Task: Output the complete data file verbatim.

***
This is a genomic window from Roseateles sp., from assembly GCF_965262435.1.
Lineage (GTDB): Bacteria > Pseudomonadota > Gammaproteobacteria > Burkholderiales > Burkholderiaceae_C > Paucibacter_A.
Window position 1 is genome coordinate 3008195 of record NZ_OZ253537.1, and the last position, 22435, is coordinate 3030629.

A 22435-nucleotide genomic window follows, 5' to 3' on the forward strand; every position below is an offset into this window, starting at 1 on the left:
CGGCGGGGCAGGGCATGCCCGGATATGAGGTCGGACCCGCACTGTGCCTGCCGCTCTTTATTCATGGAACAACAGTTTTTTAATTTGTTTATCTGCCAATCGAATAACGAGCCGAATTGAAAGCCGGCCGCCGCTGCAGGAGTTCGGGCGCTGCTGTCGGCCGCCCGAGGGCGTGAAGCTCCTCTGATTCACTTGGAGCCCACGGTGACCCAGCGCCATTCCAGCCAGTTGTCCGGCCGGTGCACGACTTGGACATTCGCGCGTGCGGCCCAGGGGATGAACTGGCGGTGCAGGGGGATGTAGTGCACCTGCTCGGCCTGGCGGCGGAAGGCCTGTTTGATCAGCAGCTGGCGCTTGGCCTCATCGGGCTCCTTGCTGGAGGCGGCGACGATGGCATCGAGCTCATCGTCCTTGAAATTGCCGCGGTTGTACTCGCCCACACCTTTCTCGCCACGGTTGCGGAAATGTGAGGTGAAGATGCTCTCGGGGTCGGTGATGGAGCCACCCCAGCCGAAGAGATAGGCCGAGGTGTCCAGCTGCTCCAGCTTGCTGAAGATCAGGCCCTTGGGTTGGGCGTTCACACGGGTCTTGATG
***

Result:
This is a genomic window from Roseateles sp., from assembly GCF_965262435.1.
Lineage (GTDB): Bacteria > Pseudomonadota > Gammaproteobacteria > Burkholderiales > Burkholderiaceae_C > Paucibacter_A.
Window position 1 is genome coordinate 3008195 of record NZ_OZ253537.1, and the last position, 22435, is coordinate 3030629.

A 22435-nucleotide genomic window follows, 5' to 3' on the forward strand; every position below is an offset into this window, starting at 1 on the left:
CGGCGGGGCAGGGCATGCCCGGATATGAGGTCGGACCCGCACTGTGCCTGCCGCTCTTTATTCATGGAACAACAGTTTTTTAATTTGTTTATCTGCCAATCGAATAACGAGCCGAATTGAAAGCCGGCCGCCGCTGCAGGAGTTCGGGCGCTGCTGTCGGCCGCCCGAGGGCGTGAAGCTCCTCTGATTCACTTGGAGCCCACGGTGACCCAGCGCCATTCCAGCCAGTTGTCCGGCCGGTGCACGACTTGGACATTCGCGCGTGCGGCCCAGGGGATGAACTGGCGGTGCAGGGGGATGTAGTGCACCTGCTCGGCCTGGCGGCGGAAGGCCTGTTTGATCAGCAGCTGGCGCTTGGCCTCATCGGGCTCCTTGCTGGAGGCGGCGACGATGGCATCGAGCTCATCGTCCTTGAAATTGCCGCGGTTGTACTCGCCCACACCTTTCTCGCCACGGTTGCGGAAATGTGAGGTGAAGATGCTCTCGGGGTCGGTGATGGAGCCACCCCAGCCGAAGAGATAGGCCGAGGTGTCCAGCTGCTCCAGCTTGCTGAAGATCAGGCCCTTGGGTTGGGCGTTCACACGGGTCTTGATG